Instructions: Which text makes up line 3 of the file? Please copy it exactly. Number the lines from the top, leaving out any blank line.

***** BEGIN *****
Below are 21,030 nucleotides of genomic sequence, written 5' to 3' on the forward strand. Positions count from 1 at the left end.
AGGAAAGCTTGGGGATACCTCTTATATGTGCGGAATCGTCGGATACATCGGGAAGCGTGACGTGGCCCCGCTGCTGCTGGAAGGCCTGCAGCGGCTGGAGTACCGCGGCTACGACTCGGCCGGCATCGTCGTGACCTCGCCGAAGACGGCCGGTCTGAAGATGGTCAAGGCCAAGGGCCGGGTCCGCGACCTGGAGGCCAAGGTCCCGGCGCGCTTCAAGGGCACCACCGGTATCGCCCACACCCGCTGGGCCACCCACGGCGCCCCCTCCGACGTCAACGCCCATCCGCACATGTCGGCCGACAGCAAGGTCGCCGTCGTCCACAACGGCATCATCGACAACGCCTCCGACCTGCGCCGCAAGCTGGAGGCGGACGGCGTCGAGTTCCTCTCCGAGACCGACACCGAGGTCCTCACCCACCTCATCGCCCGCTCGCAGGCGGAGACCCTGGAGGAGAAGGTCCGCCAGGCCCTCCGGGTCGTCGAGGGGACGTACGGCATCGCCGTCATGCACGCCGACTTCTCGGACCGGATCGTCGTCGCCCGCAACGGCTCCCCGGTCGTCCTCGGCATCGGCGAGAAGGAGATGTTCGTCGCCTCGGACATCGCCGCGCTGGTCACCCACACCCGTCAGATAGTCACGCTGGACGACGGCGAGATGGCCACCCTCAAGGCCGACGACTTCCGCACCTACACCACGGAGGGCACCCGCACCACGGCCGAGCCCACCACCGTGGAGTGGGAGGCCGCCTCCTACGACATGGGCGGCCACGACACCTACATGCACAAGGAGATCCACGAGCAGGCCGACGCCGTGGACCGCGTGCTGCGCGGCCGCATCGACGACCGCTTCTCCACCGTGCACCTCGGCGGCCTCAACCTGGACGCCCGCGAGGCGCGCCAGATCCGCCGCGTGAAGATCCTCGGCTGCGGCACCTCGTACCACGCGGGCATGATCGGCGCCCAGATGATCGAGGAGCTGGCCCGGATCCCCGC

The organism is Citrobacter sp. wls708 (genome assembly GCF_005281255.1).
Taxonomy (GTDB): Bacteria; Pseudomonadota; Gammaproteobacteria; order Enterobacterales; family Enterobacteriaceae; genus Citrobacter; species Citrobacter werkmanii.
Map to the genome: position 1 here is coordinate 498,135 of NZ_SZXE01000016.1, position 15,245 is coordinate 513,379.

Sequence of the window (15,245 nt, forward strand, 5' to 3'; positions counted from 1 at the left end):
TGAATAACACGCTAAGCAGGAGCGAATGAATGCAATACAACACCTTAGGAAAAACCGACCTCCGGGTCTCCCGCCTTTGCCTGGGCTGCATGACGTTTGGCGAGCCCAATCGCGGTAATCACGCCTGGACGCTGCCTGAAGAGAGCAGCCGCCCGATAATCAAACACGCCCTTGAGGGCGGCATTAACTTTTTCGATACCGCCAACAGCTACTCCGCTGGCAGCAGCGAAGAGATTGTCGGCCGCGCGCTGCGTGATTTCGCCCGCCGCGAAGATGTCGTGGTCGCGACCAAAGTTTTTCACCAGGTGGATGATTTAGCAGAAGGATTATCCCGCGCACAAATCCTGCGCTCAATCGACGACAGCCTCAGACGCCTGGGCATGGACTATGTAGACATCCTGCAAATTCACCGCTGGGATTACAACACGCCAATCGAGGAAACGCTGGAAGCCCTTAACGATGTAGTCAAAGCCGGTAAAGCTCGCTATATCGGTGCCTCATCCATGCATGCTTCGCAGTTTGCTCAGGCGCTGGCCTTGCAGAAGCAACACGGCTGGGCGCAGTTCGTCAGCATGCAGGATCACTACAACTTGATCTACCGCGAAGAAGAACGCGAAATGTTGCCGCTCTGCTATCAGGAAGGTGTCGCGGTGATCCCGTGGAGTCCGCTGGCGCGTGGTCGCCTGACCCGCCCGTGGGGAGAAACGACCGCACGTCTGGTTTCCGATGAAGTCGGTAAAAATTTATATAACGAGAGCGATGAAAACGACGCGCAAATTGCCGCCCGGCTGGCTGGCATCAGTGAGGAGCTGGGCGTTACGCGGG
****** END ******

The organism is Citrobacter sp. wls708 (genome assembly GCF_005281255.1).